Electronic Stability Program Saves Lives - Lots of Them

Date 2006/6/14 8:37:00 | Topic: Miscellaneous

A new study by the Insurance Institute for Highway Safety has released the results of a study that show use of stability control technology (called Electronic Stability Program [ESP] by DaimlerChrysler and a number of other auto manufacturers) reduces accident fatalities by as much as 43%. From CNN.com:
About 34,000 people are killed in auto crashes in the United States each year.

A comparison of rates of fatal crashes for vehicles that were identical except for the inclusion of electronic stability control, the Institute said, reveals that the vehicles with Electronic Stability Control (ESC) were 43 percent less likely to be involved in a fatal crash.

If all vehicles were equipped with the technology, instead of the current 25 percent, the Institute estimates that as many as 10,000 fatal accidents could be prevented each year.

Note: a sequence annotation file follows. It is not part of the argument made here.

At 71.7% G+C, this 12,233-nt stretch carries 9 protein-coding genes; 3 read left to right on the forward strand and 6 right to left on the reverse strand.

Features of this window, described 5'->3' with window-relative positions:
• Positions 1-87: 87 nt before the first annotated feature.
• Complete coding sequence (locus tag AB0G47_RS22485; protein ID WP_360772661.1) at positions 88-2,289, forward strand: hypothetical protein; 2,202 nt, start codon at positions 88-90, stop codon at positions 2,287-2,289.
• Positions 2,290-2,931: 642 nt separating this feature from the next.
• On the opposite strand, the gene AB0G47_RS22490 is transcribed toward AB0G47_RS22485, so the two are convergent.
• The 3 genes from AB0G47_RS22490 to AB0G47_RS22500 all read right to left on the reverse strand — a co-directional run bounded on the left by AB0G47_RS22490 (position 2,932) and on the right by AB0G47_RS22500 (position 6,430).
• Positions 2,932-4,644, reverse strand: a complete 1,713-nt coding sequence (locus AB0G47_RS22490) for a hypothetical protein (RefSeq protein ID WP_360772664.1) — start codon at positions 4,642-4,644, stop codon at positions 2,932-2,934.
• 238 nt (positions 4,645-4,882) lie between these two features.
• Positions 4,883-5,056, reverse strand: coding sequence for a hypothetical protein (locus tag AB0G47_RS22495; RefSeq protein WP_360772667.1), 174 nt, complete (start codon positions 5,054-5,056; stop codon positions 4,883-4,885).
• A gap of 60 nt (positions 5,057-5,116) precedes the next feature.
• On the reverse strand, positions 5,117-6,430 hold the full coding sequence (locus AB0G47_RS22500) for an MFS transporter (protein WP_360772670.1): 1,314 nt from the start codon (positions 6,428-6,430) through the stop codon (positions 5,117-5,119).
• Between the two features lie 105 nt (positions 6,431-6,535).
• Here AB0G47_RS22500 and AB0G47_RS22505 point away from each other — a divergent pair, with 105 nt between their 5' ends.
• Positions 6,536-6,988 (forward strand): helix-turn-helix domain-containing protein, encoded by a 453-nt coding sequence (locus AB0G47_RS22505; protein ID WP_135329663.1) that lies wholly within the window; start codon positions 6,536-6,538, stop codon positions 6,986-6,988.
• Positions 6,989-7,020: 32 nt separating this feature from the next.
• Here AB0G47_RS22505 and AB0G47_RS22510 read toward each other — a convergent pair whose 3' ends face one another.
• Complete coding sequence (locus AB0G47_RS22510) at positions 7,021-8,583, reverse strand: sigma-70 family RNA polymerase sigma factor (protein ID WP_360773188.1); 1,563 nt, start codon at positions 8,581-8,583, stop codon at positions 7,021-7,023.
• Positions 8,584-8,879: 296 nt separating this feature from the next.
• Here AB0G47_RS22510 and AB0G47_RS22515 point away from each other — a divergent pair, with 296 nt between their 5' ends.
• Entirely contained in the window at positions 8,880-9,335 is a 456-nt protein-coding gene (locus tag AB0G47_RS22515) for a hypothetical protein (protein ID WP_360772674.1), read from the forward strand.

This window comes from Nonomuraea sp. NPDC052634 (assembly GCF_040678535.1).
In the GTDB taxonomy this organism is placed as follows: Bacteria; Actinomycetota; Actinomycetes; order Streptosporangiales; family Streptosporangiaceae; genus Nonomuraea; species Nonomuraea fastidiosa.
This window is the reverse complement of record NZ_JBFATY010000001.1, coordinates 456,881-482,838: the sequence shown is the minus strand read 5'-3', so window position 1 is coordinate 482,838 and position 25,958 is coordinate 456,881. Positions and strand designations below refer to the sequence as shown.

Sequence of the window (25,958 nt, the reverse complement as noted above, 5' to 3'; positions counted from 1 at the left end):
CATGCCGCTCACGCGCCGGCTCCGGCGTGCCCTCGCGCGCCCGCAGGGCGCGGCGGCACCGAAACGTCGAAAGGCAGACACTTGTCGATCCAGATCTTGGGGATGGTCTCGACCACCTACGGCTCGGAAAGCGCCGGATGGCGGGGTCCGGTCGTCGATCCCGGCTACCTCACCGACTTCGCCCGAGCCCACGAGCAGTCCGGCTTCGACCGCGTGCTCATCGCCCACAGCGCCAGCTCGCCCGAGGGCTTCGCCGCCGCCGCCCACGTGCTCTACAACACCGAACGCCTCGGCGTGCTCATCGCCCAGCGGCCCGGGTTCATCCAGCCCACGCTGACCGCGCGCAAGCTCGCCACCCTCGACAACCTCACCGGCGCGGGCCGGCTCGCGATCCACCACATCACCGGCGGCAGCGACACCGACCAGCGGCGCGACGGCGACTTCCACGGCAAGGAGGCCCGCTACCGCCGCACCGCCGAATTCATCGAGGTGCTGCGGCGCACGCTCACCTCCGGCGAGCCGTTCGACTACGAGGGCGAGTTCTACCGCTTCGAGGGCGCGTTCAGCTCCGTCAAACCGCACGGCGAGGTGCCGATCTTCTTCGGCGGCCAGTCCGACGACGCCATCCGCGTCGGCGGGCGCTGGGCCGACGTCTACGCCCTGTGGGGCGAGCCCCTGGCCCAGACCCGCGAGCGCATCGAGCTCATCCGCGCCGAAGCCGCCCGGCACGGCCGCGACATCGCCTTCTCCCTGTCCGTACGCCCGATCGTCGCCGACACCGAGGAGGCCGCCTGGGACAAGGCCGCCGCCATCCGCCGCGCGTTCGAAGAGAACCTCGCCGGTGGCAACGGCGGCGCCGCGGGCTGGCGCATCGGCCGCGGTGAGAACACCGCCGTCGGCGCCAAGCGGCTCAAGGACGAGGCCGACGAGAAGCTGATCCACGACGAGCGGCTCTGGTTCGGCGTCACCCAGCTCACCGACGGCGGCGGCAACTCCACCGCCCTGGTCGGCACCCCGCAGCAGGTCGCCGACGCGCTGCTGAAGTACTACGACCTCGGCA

The study bolsters earlier research by the Institute, the National Highway Traffic Safety Administration, and others supporting the effectiveness of ESC.

ESC relies on two other underlying technologies: anti-lock brakes and electronic traction control. Anti-lock brakes use sensors to detect when a car's wheels are about to lose traction under hard braking. The system then pumps the brakes at an extremely rapid rate, allowing the wheels to regain traction so that the car stays in control and can be steered effectively.
DaimlerChrysler has previously announced that all Jeeps will have ESP standard by the end of 2006.


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